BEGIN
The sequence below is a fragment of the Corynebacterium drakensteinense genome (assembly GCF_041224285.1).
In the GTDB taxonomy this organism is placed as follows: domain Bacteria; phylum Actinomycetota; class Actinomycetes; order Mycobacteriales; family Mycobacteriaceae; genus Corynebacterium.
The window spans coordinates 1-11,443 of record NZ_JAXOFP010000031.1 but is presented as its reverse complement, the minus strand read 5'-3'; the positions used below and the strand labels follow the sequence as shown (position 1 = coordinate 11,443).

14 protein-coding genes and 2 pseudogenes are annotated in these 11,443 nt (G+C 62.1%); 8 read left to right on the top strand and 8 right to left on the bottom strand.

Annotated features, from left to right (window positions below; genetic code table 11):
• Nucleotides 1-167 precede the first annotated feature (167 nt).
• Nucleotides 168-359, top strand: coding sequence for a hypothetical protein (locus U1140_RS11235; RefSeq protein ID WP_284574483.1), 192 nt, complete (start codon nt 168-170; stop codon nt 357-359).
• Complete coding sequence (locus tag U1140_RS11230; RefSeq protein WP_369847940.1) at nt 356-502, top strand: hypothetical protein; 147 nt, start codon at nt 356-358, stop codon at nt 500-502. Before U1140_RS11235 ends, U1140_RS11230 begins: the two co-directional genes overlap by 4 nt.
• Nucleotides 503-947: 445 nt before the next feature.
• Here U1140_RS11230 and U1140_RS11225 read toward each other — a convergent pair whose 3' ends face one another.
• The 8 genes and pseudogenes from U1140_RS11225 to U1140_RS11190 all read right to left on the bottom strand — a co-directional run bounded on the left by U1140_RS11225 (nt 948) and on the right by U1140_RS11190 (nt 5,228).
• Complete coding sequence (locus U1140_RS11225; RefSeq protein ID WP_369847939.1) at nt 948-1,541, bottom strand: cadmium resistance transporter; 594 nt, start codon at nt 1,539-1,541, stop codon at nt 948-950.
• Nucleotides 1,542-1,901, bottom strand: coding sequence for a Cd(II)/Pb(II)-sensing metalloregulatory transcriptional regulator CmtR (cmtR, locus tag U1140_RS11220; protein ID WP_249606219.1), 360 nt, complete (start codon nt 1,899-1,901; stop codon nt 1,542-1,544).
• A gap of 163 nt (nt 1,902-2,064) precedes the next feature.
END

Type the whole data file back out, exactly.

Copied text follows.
The sequence below is a fragment of the Corynebacterium drakensteinense genome (assembly GCF_041224285.1).
In the GTDB taxonomy this organism is placed as follows: domain Bacteria; phylum Actinomycetota; class Actinomycetes; order Mycobacteriales; family Mycobacteriaceae; genus Corynebacterium.
The window spans coordinates 1-11,443 of record NZ_JAXOFP010000031.1 but is presented as its reverse complement, the minus strand read 5'-3'; the positions used below and the strand labels follow the sequence as shown (position 1 = coordinate 11,443).

14 protein-coding genes and 2 pseudogenes are annotated in these 11,443 nt (G+C 62.1%); 8 read left to right on the top strand and 8 right to left on the bottom strand.

Annotated features, from left to right (window positions below; genetic code table 11):
• Nucleotides 1-167 precede the first annotated feature (167 nt).
• Nucleotides 168-359, top strand: coding sequence for a hypothetical protein (locus U1140_RS11235; RefSeq protein ID WP_284574483.1), 192 nt, complete (start codon nt 168-170; stop codon nt 357-359).
• Complete coding sequence (locus tag U1140_RS11230; RefSeq protein WP_369847940.1) at nt 356-502, top strand: hypothetical protein; 147 nt, start codon at nt 356-358, stop codon at nt 500-502. Before U1140_RS11235 ends, U1140_RS11230 begins: the two co-directional genes overlap by 4 nt.
• Nucleotides 503-947: 445 nt before the next feature.
• Here U1140_RS11230 and U1140_RS11225 read toward each other — a convergent pair whose 3' ends face one another.
• The 8 genes and pseudogenes from U1140_RS11225 to U1140_RS11190 all read right to left on the bottom strand — a co-directional run bounded on the left by U1140_RS11225 (nt 948) and on the right by U1140_RS11190 (nt 5,228).
• Complete coding sequence (locus U1140_RS11225; RefSeq protein ID WP_369847939.1) at nt 948-1,541, bottom strand: cadmium resistance transporter; 594 nt, start codon at nt 1,539-1,541, stop codon at nt 948-950.
• Nucleotides 1,542-1,901, bottom strand: coding sequence for a Cd(II)/Pb(II)-sensing metalloregulatory transcriptional regulator CmtR (cmtR, locus tag U1140_RS11220; protein ID WP_249606219.1), 360 nt, complete (start codon nt 1,899-1,901; stop codon nt 1,542-1,544).
• A gap of 163 nt (nt 1,902-2,064) precedes the next feature.